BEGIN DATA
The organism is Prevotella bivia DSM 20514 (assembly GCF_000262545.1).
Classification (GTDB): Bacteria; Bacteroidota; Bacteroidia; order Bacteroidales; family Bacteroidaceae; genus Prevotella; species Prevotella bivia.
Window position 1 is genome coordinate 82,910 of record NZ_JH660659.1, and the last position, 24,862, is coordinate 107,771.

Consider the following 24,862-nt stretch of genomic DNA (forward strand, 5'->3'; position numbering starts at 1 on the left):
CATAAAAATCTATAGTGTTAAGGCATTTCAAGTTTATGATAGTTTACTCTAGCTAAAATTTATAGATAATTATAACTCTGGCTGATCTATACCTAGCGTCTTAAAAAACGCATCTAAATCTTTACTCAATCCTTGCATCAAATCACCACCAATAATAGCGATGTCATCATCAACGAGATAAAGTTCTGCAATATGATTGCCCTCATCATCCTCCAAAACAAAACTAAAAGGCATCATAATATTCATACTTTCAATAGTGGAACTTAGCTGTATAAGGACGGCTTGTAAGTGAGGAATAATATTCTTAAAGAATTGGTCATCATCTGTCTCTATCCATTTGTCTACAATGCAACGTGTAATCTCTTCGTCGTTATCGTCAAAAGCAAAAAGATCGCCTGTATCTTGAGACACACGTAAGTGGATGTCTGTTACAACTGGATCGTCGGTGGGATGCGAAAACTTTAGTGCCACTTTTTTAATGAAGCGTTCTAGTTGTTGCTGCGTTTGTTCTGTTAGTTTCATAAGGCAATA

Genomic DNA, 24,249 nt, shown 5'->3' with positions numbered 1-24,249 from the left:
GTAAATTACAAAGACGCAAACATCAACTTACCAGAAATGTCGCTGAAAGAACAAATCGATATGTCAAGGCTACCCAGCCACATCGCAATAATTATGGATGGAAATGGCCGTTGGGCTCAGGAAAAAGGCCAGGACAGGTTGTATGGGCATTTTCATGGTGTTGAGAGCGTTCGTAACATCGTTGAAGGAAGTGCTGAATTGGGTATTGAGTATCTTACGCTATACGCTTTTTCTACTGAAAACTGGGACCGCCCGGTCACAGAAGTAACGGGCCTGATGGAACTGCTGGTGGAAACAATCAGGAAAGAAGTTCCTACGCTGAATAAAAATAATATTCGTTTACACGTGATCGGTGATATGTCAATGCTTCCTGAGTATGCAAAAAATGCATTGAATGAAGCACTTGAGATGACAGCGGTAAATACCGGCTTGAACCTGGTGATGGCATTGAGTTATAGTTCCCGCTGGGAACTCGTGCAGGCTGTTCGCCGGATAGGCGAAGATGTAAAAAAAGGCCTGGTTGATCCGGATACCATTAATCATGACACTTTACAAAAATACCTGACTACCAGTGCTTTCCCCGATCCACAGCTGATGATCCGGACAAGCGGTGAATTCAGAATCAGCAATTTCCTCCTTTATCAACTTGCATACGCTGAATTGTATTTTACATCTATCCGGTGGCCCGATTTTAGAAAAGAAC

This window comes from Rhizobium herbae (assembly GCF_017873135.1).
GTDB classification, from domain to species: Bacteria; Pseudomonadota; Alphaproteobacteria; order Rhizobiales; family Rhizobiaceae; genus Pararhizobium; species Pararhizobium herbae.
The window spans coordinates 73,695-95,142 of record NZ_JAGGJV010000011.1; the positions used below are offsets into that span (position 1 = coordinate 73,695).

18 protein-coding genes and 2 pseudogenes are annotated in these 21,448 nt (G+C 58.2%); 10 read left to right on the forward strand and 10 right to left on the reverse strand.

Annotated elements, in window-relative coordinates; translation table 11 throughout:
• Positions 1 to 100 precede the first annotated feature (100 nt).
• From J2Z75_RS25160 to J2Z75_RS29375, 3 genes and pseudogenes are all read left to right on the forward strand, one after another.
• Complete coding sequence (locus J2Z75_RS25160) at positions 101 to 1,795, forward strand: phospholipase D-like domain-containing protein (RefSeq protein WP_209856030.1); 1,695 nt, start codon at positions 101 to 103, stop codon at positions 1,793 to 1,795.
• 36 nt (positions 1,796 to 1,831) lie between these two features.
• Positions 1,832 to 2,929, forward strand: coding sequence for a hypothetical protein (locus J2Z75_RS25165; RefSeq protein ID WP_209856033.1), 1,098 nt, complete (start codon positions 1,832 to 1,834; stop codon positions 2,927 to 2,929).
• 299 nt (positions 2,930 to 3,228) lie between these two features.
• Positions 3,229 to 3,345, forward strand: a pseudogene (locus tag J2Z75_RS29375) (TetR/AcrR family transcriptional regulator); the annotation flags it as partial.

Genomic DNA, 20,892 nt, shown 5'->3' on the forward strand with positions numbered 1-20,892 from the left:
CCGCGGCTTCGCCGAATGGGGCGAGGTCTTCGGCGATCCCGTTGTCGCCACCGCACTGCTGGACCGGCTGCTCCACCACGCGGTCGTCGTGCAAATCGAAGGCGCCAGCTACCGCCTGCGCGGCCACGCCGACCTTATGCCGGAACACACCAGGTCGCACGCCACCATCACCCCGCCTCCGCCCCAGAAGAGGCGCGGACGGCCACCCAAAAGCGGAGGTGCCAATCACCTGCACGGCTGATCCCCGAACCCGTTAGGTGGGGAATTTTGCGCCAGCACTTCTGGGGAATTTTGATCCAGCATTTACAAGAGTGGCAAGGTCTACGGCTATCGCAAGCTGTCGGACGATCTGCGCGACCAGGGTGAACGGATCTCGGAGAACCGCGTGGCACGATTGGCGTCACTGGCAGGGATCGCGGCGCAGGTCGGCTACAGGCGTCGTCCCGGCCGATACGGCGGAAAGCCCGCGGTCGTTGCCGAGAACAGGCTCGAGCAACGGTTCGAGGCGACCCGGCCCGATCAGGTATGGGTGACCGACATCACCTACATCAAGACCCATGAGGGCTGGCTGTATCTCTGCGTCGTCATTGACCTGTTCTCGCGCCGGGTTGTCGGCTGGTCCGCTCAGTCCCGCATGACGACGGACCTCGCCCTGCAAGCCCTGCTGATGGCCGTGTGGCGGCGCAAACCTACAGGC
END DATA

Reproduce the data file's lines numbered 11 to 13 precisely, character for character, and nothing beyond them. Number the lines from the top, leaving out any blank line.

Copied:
18 protein-coding genes and 2 pseudogenes are annotated in these 21,448 nt (G+C 58.2%); 10 read left to right on the forward strand and 10 right to left on the reverse strand.

Annotated elements, in window-relative coordinates; translation table 11 throughout:
• Positions 1 to 100 precede the first annotated feature (100 nt).